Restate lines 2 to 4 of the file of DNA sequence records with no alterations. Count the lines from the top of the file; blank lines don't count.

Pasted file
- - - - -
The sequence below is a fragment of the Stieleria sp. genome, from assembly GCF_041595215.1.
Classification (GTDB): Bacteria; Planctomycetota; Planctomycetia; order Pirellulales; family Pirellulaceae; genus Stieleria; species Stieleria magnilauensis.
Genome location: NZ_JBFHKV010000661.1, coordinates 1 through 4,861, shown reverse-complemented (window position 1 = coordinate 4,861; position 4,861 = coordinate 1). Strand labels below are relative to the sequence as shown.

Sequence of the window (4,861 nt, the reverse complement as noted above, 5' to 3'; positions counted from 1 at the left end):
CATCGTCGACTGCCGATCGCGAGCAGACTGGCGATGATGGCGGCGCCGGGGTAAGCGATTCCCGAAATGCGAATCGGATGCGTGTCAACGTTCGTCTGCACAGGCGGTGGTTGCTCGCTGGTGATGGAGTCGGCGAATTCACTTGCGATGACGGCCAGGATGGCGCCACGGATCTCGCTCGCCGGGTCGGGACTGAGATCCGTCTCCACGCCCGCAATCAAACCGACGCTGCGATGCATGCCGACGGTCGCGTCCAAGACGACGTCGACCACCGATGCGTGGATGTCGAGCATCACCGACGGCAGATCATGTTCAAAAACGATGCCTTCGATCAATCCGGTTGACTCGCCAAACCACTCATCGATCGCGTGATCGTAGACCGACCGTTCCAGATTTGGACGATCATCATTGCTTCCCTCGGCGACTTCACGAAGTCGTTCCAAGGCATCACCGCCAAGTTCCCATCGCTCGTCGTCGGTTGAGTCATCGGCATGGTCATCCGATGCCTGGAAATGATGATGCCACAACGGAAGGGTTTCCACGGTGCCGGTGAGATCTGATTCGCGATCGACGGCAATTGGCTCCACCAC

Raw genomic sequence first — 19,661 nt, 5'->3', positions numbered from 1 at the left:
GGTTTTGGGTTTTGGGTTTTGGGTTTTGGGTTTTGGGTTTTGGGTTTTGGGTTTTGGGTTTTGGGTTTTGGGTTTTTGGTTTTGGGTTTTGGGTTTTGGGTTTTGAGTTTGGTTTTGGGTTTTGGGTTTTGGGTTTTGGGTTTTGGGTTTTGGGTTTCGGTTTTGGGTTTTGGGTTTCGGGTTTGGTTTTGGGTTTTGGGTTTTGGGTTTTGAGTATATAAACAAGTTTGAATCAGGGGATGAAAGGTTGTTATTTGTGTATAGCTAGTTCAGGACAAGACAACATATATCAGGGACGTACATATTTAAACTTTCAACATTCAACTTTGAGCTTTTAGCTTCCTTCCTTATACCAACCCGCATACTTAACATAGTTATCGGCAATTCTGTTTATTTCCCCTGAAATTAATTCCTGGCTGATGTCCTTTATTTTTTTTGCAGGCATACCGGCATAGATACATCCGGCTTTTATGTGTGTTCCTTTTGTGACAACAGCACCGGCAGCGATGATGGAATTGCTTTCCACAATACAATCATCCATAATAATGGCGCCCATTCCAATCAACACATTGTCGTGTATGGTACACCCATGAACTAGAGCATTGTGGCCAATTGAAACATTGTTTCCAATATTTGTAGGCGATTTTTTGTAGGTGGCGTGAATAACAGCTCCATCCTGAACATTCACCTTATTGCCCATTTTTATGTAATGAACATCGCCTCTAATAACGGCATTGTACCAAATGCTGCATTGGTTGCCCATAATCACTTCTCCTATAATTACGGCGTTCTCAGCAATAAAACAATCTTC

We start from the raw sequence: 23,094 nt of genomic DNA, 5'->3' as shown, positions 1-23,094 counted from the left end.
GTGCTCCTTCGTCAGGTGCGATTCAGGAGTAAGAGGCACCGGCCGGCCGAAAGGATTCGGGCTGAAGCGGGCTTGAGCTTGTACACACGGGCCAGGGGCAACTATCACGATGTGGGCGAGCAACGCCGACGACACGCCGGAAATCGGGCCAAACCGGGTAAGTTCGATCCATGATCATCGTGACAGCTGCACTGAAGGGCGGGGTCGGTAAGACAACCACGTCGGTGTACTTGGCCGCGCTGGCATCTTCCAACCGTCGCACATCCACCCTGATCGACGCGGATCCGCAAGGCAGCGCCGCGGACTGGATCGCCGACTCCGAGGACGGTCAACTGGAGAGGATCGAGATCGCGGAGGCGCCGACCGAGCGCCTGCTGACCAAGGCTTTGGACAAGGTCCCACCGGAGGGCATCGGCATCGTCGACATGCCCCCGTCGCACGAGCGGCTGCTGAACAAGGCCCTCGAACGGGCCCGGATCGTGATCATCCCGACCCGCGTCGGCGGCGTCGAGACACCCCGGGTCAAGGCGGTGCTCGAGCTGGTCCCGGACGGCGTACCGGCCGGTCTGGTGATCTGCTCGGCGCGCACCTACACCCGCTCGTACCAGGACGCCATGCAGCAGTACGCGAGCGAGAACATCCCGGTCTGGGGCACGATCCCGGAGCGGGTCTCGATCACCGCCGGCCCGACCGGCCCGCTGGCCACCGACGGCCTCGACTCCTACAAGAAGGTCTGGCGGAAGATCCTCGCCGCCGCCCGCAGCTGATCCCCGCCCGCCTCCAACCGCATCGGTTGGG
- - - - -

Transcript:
Classification (GTDB): Bacteria; Planctomycetota; Planctomycetia; order Pirellulales; family Pirellulaceae; genus Stieleria; species Stieleria magnilauensis.
Genome location: NZ_JBFHKV010000661.1, coordinates 1 through 4,861, shown reverse-complemented (window position 1 = coordinate 4,861; position 4,861 = coordinate 1). Strand labels below are relative to the sequence as shown.

Sequence of the window (4,861 nt, the reverse complement as noted above, 5' to 3'; positions counted from 1 at the left end):